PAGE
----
Another delay for saving the Bay
If you've been anxiously awaiting, as I have, the chance to see what "game-changing" ideas federal officials have come up with for jump-starting the lagging Chesapeake Bay restoration, you'll have to wait until tomorrow. There's been another delay - an all-too-familiar event in the troubled 26-year history of the bay cleanup effort.
Today was the day the state and federal bay "partnership" had publicly announced it would release a series of draft reports outlining proposals for accelerating the pace of cleaning up the Chesapeake and safeguarding its fish and wildlife. Spokesmen for the Chesapeake Bay Program office in Annapolis had said as recently as yesterday that the seven draft reports would be posted online by around 9 a.m. today, and that there would be either a press conference or a tele-conference in early afternoon with Environmental Protection Agency Administrator Lisa P. Jackson.
Late this morning, more than two hours after the promised release time, Jim Edwards, deputy director of EPA's bay program office, told me when I reached him by phone that the reports were not quite ready for prime time, and their release had been delayed until Thursday.
The documents are still being "finalized," he said, in particular one report that focuses on restoring and maintaining the bay's "living resources," including bay grasses, oysters, crabs, fish and other wildlife. Plus, he said, officials are busily writing executive summaries so the public won't have to wade through all those 30- to 50-page reports to get the gist of what's being proposed. For background on what to expect in the reports, go here.
Edwards said the bay program staff still expects to present the reports to the EPA administrator by the end of the day today. If that happens, then techincially, at least, they would avoid running afoul of the deadline set by President Obama in the executive order he issued last May calling for a new federal strategy for restoring the bay. Obama's order requires the draft reports to be submitted by Sept. 9, and that a cleanup strategy be developed from those drafts and put out for public comment by Nov. 9. EPA bay program officials, however, had gone beyond the letter of the president's order to say the reports would be made publicly available today, the day they had to be submitted.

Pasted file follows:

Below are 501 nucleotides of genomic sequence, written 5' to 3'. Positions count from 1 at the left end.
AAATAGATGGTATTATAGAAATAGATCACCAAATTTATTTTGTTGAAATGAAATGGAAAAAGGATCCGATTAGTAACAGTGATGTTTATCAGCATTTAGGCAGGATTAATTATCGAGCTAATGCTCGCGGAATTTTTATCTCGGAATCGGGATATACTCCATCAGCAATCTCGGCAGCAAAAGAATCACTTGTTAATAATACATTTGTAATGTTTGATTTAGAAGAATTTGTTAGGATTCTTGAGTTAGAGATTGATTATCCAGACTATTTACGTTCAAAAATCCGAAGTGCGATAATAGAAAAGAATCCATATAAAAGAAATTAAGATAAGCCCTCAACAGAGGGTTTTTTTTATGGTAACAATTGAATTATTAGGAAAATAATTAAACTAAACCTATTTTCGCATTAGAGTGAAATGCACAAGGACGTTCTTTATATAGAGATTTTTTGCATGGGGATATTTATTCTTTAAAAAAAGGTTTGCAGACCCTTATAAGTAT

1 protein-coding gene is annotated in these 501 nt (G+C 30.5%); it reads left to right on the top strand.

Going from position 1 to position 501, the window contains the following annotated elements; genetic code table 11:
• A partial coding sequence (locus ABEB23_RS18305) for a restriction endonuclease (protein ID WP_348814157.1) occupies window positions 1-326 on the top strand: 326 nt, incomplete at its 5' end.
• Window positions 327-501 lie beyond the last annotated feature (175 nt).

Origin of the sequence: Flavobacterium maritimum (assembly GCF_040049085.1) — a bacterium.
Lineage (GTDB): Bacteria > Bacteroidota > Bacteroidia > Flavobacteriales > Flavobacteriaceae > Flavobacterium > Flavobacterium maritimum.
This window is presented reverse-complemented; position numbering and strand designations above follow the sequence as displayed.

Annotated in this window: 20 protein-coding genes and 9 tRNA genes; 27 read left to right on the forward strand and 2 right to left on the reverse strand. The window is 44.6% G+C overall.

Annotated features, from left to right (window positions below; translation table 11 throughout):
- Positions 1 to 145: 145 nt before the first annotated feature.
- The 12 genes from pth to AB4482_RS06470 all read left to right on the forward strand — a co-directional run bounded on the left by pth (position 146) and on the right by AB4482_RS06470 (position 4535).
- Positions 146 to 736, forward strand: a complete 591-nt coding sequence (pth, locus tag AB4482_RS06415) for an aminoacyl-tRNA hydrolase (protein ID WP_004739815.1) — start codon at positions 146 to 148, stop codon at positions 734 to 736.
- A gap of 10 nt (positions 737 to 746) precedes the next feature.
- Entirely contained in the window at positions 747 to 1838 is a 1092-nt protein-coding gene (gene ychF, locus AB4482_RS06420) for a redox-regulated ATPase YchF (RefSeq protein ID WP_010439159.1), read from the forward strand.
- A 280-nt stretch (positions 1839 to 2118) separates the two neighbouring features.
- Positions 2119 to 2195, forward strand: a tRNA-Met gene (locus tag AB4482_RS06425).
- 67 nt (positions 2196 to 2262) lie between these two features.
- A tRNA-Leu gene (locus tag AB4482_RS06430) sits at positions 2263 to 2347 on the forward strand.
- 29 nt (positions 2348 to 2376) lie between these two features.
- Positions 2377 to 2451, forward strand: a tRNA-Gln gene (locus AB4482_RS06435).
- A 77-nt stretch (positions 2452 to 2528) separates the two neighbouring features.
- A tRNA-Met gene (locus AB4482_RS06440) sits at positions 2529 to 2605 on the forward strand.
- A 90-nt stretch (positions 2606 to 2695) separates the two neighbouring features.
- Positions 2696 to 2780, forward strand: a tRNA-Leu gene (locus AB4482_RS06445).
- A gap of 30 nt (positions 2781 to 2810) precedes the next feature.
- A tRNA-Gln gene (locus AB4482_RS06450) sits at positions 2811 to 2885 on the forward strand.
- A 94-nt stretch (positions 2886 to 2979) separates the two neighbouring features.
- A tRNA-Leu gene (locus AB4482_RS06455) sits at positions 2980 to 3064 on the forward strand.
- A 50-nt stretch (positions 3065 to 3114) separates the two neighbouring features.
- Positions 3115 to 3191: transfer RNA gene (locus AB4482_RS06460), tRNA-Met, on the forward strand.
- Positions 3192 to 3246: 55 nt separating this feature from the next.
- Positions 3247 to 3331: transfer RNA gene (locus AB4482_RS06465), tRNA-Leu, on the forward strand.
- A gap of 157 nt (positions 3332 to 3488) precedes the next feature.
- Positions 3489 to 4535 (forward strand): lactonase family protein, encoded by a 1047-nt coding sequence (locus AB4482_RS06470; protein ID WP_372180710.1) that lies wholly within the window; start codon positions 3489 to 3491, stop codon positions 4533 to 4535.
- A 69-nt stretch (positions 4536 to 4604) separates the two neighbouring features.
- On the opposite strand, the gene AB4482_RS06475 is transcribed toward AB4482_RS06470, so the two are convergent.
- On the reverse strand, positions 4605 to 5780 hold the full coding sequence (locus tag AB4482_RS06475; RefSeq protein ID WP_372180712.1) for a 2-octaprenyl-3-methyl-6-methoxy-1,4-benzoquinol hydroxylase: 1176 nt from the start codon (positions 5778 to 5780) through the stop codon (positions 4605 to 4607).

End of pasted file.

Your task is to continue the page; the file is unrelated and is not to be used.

The delayed release drew a mildly barbed response from the Chesapeake Bay Foundation, which has sued the EPA over its failure to step in in the face of repeated failure by the bay restoration "partners" to meet deadlines and commitments they've set for cleaning up the estuary. President Obama's executive order was meant to break out of that rut.
"They're not off to the kind of start that you want to be off to," said John Surrick, spokesman for the Annapolis-based environmental group. "